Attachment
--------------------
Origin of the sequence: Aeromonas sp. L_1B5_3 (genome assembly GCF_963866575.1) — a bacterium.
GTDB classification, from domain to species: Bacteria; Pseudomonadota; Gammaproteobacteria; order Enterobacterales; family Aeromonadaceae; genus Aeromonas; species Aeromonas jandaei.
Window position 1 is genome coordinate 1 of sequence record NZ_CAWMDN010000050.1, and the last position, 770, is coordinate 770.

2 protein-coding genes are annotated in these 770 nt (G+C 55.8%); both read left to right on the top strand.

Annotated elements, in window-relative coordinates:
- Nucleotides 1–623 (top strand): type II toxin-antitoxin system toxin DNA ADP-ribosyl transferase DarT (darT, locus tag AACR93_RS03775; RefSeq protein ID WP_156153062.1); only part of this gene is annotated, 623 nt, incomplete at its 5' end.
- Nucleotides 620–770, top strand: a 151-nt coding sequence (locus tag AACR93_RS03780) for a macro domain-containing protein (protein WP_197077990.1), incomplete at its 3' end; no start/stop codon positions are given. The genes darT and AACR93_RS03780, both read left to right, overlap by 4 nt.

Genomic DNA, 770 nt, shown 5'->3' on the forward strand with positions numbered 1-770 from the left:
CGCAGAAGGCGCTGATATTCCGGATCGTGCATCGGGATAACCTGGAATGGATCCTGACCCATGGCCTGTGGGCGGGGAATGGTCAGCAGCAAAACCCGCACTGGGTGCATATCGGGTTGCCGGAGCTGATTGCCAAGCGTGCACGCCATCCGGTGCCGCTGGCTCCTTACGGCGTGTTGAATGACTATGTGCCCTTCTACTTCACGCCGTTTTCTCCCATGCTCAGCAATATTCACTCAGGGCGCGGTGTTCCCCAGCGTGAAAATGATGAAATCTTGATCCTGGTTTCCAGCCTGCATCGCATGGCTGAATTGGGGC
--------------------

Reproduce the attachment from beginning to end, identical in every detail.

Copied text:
Origin of the sequence: Aeromonas sp. L_1B5_3 (genome assembly GCF_963866575.1) — a bacterium.
GTDB classification, from domain to species: Bacteria; Pseudomonadota; Gammaproteobacteria; order Enterobacterales; family Aeromonadaceae; genus Aeromonas; species Aeromonas jandaei.
Window position 1 is genome coordinate 1 of sequence record NZ_CAWMDN010000050.1, and the last position, 770, is coordinate 770.

2 protein-coding genes are annotated in these 770 nt (G+C 55.8%); both read left to right on the top strand.

Annotated elements, in window-relative coordinates:
- Nucleotides 1–623 (top strand): type II toxin-antitoxin system toxin DNA ADP-ribosyl transferase DarT (darT, locus tag AACR93_RS03775; RefSeq protein ID WP_156153062.1); only part of this gene is annotated, 623 nt, incomplete at its 5' end.
- Nucleotides 620–770, top strand: a 151-nt coding sequence (locus tag AACR93_RS03780) for a macro domain-containing protein (protein WP_197077990.1), incomplete at its 3' end; no start/stop codon positions are given. The genes darT and AACR93_RS03780, both read left to right, overlap by 4 nt.

Genomic DNA, 770 nt, shown 5'->3' on the forward strand with positions numbered 1-770 from the left:
CGCAGAAGGCGCTGATATTCCGGATCGTGCATCGGGATAACCTGGAATGGATCCTGACCCATGGCCTGTGGGCGGGGAATGGTCAGCAGCAAAACCCGCACTGGGTGCATATCGGGTTGCCGGAGCTGATTGCCAAGCGTGCACGCCATCCGGTGCCGCTGGCTCCTTACGGCGTGTTGAATGACTATGTGCCCTTCTACTTCACGCCGTTTTCTCCCATGCTCAGCAATATTCACTCAGGGCGCGGTGTTCCCCAGCGTGAAAATGATGAAATCTTGATCCTGGTTTCCAGCCTGCATCGCATGGCTGAATTGGGGC